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Star Trek: Designing the Final Frontier: How Midcentury Modernism Shaped Our View of the Future

    Celebrate Star Trek: The Original Series and the show’s distinctive Midcentury modern design that would change design– and television–forever. 

    Star Trek: The Original Series (1966-1969) was the first installment of one of the most successful and longest-running television franchises of all time. Today, Trek fans champion its writing, progressive social consciousness, and aesthetic. Designing the Final Frontier is a unique, expert look at the mid-century modern design that created and inspired that aesthetic. From Burke chairs to amorphous sculptures, from bright colors to futuristic frames, Star Trek TOS is bursting with mid-century modern furniture, art, and design elements—many of them bought directly from famous design showrooms.

    Together, midcentury modern design experts Dan Chavkin and Brian McGuire have created an insider’s guide to the interior of the original starship Enterprise and beyond, that is sure to attract Star Trek’s thriving global fan base.

    DAN CHAVKIN began his photographic career in 1992, studying at the prestigious school Art Center College of Design in Pasadena, California. Upon graduating, he moved to New York City to work as a professional photographer, shooting celebrity portraiture for various top magazines. An avid aficionado of all things modernist, Dan began collecting midcentury modern furniture, and vintage film posters, book covers, and periodicals as a way of feeding his passion for modernism. Returning to Los Angeles, his photographic work consisted of human-interest stories for numerous national publications and advertising campaigns. In the summer of 2008, upon a trip to Palm Springs, Dan discovered the wealth of midcentury modern architecture in the same desert city he had often visited as a child. Inspired by the architecture and its relation to the landscape, he began photographing the many examples of midcentury modern architecture in Palm Springs and throughout Coachella Valley. Since then, Dan has received critical acclaim for his architectural work from numerous modern preservation organizations, magazine publications, and modernist homeowners alike. In 2014, he co-authored a book on the husband-and-wife midcentury modern designers Jerome and Evelyn Ackerman, titled Hand-In-Hand, and in 2016, Dan published Unseen Midcentury Desert Modern, a photographic survey of hidden, often overlooked, desert modern residences, buildings, and houses of worship throughout the Coachella Valley. Dan lives and works in Palm Springs, California.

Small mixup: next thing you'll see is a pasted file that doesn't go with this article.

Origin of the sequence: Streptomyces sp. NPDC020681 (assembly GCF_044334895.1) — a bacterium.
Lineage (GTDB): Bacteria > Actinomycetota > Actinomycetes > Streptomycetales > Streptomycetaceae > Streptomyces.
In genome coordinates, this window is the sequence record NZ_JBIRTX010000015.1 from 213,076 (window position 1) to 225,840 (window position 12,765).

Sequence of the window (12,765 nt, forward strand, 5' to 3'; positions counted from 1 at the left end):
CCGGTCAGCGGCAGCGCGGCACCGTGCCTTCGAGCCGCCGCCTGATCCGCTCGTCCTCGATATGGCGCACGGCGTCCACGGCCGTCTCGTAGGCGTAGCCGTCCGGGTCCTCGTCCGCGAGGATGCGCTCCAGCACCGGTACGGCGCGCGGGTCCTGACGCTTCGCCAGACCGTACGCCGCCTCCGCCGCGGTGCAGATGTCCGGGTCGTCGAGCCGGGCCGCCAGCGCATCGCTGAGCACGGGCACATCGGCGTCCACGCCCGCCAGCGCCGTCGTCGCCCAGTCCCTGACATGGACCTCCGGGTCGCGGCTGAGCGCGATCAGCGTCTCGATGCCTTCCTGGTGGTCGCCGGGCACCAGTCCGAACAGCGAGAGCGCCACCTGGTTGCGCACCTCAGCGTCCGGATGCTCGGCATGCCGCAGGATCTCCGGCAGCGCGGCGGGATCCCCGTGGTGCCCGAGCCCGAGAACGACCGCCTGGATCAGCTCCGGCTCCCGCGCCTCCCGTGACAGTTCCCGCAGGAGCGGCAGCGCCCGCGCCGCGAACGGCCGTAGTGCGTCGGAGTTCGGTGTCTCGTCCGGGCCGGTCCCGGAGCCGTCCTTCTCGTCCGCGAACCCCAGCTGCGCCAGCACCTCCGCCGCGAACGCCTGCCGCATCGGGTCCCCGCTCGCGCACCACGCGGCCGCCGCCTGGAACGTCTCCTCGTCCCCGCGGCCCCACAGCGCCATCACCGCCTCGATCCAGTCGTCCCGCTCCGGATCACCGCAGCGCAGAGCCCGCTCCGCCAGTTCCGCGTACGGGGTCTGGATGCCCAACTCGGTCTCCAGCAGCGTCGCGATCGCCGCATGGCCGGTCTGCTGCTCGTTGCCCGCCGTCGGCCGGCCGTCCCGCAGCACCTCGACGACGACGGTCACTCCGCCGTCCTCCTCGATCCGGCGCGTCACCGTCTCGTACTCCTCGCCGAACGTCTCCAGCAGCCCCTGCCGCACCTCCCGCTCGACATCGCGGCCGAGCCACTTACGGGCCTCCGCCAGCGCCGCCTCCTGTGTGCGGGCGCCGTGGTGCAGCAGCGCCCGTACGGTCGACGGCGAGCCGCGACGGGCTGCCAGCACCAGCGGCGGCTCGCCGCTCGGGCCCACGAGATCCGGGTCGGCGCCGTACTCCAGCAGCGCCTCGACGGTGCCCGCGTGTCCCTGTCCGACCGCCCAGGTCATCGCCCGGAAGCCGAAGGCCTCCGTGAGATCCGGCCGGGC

BRIAN MCGUIRE earned both his undergraduate degree in Molecular Biology and a doctorate in biochemistry from Vanderbilt University. During his career in new drug development, he generated numerous publications and abstracts for technical journals. In 2006 he acquired one of the all-steel houses designed by Donald Wexler in Palm Springs, where he became active in several preservation organizations. Through this, he developed an amateur appreciation for midcentury architecture and design. In 2012, he successfully got his Wexler-designed house listed in the National Register of Historic Places, engaging photographer Dan Chavkin for the application. McGuire currently lives in the Santa Rosa Valley area of Ventura County, California, and is also a part-time resident of Kansas City, where he grew up an avid Star Trek fan.

    Tony M.